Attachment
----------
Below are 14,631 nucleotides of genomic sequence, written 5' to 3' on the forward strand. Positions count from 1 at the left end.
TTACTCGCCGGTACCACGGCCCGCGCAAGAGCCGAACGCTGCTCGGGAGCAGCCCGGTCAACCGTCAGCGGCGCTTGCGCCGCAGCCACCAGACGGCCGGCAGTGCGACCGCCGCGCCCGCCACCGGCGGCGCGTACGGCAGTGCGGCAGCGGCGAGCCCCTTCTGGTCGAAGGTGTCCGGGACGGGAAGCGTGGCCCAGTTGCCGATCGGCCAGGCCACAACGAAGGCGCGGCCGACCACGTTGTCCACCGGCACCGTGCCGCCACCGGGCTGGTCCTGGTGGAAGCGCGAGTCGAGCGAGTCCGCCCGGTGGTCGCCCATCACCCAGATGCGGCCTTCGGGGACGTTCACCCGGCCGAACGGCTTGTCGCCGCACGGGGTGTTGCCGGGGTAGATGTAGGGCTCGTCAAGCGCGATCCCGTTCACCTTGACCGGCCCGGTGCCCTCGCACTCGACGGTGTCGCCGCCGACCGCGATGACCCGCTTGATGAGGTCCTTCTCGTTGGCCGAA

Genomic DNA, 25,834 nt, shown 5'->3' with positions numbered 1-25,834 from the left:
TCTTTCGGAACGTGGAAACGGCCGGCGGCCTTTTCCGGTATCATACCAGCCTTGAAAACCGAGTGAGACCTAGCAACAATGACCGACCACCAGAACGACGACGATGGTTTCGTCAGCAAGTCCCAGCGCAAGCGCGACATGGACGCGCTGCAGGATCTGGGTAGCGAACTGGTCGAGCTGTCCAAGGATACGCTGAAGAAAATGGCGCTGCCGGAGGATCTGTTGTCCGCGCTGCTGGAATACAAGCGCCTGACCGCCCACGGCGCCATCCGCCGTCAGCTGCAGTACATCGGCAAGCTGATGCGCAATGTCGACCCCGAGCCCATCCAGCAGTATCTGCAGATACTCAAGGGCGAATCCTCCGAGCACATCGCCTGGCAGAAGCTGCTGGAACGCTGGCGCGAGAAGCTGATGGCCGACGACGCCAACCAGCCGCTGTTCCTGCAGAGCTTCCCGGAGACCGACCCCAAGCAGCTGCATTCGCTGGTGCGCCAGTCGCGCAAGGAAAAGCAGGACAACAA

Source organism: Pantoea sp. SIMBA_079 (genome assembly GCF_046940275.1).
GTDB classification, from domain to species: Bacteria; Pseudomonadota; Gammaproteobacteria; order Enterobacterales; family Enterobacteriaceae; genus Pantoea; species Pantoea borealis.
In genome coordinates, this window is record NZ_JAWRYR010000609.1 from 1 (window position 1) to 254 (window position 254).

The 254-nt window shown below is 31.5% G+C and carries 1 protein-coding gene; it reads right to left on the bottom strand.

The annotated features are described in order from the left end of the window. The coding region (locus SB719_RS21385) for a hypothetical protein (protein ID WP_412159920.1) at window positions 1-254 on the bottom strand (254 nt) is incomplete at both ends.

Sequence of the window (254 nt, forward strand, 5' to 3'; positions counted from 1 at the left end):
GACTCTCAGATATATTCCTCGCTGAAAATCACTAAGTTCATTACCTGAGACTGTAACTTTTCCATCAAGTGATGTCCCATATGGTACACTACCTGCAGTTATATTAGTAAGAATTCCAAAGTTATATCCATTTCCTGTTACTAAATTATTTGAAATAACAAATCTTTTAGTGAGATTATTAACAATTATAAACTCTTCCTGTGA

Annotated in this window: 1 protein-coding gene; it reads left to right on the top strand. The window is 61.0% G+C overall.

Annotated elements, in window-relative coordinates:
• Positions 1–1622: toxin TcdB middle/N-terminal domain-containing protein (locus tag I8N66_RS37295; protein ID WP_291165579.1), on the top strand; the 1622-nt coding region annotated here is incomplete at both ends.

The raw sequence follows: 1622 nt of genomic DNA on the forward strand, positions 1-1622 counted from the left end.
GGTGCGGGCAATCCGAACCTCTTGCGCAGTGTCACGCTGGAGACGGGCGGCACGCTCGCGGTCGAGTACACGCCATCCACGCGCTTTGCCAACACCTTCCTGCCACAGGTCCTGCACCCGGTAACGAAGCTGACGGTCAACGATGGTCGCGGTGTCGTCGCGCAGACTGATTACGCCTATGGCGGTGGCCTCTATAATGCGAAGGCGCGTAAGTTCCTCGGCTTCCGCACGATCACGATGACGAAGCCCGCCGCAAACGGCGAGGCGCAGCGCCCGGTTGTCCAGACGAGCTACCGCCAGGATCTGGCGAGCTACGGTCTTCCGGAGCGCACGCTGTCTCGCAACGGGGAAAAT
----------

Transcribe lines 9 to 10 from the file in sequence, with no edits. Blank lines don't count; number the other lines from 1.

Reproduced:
The annotated features are described in order from the left end of the window. The coding region (locus SB719_RS21385) for a hypothetical protein (protein ID WP_412159920.1) at window positions 1-254 on the bottom strand (254 nt) is incomplete at both ends.

Sequence of the window (254 nt, forward strand, 5' to 3'; positions counted from 1 at the left end):